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Old Nov 13, 2006, 9:49 AM   #1
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Hello, I currently own a Nikon D50 with the 18-55 and 55-200 kit lenses.



I'd like to get a new lens this Christmas and I'm thinking about getting some kind of macro lens. I enjoy photos of insects and flowers etc. and I'd like to be able to get closer and bring out more detail than I currently can with my two lenses.



Can any body suggest any good options? I'm probably looking to spend around £200, £250, something like that.

I see all these things about 'true 1:1' magnification, but I dont really understand what this means. Can't really put it into a context agaisnt my current lenses. Will the focal length affect how close I can get to things, or how big I can make them in the frame?



Any help is much appreciated.
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Old Nov 13, 2006, 6:21 PM   #2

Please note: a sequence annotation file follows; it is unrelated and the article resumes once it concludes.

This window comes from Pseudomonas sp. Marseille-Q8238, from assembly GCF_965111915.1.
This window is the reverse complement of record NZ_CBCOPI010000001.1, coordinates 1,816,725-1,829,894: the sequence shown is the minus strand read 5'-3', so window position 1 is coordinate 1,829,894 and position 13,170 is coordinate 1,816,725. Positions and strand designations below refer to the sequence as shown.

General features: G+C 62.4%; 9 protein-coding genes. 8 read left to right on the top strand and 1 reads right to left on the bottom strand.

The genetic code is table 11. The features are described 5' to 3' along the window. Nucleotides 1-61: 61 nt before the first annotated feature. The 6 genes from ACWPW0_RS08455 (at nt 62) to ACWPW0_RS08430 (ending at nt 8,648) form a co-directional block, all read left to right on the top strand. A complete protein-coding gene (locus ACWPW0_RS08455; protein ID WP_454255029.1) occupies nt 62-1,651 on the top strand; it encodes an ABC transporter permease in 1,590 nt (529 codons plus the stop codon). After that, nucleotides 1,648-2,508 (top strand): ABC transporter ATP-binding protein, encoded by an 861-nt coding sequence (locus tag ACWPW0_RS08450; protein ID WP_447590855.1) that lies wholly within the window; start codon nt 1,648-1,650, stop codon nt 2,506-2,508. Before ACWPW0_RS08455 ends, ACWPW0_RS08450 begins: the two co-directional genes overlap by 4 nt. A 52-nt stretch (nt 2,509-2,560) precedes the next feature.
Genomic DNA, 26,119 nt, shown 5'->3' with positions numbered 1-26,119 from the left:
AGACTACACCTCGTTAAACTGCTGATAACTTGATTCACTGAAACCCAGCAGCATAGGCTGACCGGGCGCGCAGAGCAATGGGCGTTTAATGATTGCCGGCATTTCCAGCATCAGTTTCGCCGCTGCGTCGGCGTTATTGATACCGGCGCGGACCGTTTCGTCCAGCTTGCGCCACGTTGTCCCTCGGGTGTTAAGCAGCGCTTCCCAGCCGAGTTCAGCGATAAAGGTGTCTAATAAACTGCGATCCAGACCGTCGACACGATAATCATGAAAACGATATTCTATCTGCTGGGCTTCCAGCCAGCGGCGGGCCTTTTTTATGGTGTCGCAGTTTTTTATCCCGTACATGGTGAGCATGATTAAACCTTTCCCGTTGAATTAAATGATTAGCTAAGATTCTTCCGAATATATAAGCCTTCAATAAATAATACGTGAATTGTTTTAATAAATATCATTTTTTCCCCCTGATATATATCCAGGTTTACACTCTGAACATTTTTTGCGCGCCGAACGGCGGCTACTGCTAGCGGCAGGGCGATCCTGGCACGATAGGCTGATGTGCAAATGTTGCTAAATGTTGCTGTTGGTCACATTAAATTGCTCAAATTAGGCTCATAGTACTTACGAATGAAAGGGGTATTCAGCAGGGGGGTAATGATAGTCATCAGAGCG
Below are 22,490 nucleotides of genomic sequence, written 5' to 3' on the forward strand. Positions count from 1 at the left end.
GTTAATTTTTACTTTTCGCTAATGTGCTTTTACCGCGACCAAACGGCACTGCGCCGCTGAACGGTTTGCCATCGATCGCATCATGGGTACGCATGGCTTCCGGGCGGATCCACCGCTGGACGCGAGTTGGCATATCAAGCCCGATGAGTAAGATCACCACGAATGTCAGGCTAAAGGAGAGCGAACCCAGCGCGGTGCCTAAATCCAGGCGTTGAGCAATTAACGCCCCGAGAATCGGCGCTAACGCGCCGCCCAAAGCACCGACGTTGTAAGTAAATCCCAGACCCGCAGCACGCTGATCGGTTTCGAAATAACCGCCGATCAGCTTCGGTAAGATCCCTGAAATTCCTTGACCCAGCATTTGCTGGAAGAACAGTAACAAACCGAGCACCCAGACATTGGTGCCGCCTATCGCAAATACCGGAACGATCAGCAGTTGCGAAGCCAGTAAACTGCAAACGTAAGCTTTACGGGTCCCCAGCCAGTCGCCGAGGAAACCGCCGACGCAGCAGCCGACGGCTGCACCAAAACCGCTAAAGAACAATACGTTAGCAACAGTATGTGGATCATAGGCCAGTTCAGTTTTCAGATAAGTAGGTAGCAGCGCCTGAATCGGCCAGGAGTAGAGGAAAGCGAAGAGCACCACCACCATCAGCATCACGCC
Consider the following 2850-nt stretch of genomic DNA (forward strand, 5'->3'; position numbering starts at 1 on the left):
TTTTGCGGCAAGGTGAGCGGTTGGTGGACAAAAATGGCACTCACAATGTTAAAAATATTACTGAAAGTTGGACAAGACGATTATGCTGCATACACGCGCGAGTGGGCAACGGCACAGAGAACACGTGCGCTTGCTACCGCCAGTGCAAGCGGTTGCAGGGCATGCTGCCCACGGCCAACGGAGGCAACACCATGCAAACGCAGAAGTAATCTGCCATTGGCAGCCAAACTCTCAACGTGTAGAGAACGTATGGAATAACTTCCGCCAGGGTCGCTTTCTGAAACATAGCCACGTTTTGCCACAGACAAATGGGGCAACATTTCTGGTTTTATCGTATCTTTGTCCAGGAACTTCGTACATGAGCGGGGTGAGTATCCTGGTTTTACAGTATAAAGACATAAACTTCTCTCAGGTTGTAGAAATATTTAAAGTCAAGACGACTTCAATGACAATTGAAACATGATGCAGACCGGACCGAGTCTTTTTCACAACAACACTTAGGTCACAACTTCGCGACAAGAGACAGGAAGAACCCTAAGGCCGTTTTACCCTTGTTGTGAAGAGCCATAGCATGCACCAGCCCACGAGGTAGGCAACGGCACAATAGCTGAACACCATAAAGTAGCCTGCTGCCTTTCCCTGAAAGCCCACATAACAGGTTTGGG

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A true macro lens reproduces images at 1:1, meaning they will appear as life sized in the image. True macros are typically primes, and nikon's macro's are called micros. The 60mm micro is the cheapest, around $400USD new. Others are available from Nikon and others. Nikon has a 105 (about $600 new) and new 105VR ($800) and 200 (lets just say really, really expensive). The longer the focal length, the greater the working distance from the subject. The 105 is great for bugs and other skittish creatures. From the third party vendors, Tamron makes a well regarded 90mm which stacks up well against the Nikon 105 for a cheaper price.
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Old Nov 14, 2006, 5:19 AM   #3
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I love my 60mm Micro but it is outside your budget so you need to be looking at the Sigma and Tamron ones (105mm & 90mm respectively). Both seem to get excellent results. 1:1 means an object the same size as the sensor size will fill the frame, so roughly 24mm wide for the D50/70 etc. For small bugs you will still need to do some cropping, but these lenses tend to be very sharp, so it is not a problem.